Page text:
The mission of this blog is to inform and inspire both businesses and consumers in the aspirational fashion world, observing trends and investigating the latest advances in sustainability. By caring about our planet and people, I want to be ahead of the curve and to help define a more authentic luxury which is both aspirational and ethical.
The luxury goods industry (excluding high-street fashion) is estimated to be worth $122 billion. I hope to provide a wake-up call to businesses in the luxury goods industry, who can add value for the ethical consumer by integrating sustainability into every area from sourcing raw materials through manufacturing, marketing and distribution. They can also use their influence, and that of the celebrities who endorse them, to educate and inspire consumers to aspire to a luxury lifestyle that also respects our planet and its people. By becoming more transparent and sharing information they have the potential to inspire other luxury brands to work toward more transparency and sustainability.
The blog’s title was inspired by a report by WWF authors Jem Bendell and Anthony Kleanthous. Reading it started me thinking more seriously about the handbags and other luxury goods I buy on the high-street and in high-end boutiques. As a lover of both designer bags and the latest electronic gadgets, I was inspired to seek deeper insight into where these products come from and at what cost to our world and its people.
I live in China, the region where most of the world’s household and fashion items, including many luxury branded goods, are sourced and manufactured. Able to visit factories regularly, I often see the manufacture of many of the products I buy. The photograph below shows the view from the window of my home in Shenzhen, with an air quality index (AQI) of 172 particles per million. On the same day in Beijing, just a few hours away, the AQI was 400. When I first arrived in China, I used to wonder how the government and people could allow this, but have since come to more fully understand the complexities of this society and the challenges government and businesses face every day.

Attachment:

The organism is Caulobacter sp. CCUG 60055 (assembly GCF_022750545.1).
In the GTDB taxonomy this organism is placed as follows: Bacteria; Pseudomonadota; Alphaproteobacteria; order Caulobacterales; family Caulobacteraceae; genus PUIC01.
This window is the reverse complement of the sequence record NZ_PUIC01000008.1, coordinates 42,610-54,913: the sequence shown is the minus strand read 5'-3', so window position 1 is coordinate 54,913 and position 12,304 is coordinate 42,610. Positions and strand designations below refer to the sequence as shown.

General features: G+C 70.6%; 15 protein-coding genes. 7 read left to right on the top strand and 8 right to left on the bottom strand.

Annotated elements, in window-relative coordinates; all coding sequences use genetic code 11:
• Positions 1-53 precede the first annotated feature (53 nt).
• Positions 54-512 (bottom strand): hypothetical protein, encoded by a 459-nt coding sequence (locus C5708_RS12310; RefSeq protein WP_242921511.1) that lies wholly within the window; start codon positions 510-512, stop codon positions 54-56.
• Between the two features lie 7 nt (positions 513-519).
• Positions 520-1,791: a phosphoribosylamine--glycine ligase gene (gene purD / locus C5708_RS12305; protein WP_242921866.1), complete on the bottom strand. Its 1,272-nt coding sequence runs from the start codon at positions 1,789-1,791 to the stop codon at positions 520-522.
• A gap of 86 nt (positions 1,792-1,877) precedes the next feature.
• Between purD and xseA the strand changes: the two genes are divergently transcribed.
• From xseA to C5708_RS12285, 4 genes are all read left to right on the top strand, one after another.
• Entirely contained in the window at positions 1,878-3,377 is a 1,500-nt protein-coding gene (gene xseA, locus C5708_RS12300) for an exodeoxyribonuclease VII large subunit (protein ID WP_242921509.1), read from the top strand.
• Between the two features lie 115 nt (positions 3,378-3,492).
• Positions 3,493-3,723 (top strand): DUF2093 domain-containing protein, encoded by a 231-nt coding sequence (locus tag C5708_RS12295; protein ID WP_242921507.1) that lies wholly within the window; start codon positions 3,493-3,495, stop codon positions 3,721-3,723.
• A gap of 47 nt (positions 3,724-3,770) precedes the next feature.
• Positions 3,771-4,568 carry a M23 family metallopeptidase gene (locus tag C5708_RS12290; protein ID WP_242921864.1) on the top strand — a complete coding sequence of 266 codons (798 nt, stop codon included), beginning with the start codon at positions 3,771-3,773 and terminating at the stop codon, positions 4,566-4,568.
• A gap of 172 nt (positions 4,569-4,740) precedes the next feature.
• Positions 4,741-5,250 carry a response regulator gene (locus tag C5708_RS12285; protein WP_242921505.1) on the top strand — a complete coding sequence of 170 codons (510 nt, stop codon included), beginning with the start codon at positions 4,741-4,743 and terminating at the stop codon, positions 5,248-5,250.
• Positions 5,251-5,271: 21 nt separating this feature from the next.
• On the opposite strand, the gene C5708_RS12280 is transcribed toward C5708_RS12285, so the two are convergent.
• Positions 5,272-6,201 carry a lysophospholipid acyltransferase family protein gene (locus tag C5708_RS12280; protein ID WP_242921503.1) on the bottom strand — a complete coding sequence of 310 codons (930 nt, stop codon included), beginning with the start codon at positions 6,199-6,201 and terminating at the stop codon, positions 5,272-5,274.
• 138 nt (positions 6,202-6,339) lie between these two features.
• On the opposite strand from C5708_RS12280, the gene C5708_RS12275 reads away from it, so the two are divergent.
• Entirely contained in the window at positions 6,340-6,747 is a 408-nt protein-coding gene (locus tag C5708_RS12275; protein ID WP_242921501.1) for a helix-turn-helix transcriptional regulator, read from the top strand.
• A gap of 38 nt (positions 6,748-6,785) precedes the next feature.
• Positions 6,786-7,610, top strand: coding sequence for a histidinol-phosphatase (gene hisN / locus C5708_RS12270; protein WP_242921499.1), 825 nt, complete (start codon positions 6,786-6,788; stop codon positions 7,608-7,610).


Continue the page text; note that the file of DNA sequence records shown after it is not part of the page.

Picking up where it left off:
My day job involves managing Foxconn in Shenzhen, which with 800,000 to 1.2 million staff is one of the biggest factories in the world, and notorious for worker suicides. The site, called “the hidden dragon” by the BBC, manufactures the world’s iPads, iPhones, tablets and e-readers.
China and the Far East is also fast becoming the biggest consumer market in the world, set to be the leading market for luxury goods in less than 6 years. Prestige brands are achieving double-digit growth: in Tokyo 94% of women in their 20s own a Louis Vuitton handbag and Hong Kong has more Gucci and Hermes stores than New York and Paris, with queues outside all day. Manufacture of the sought-after iPhone 6 occupied 100 production lines for 24 hours a day when it was first released, yet there was still a waiting list in Hong Kong.
Through my blog I will embark on a quest to find the brands and products leading the field in sustainable luxury goods, to serve as a benchmark for what can be achieved. I hope also to demonstrate how luxury brands can make the change from ‘the devil sells Prada’ to leading the charge towards a deeper luxury that is both aspirational and respectful of our people and planet.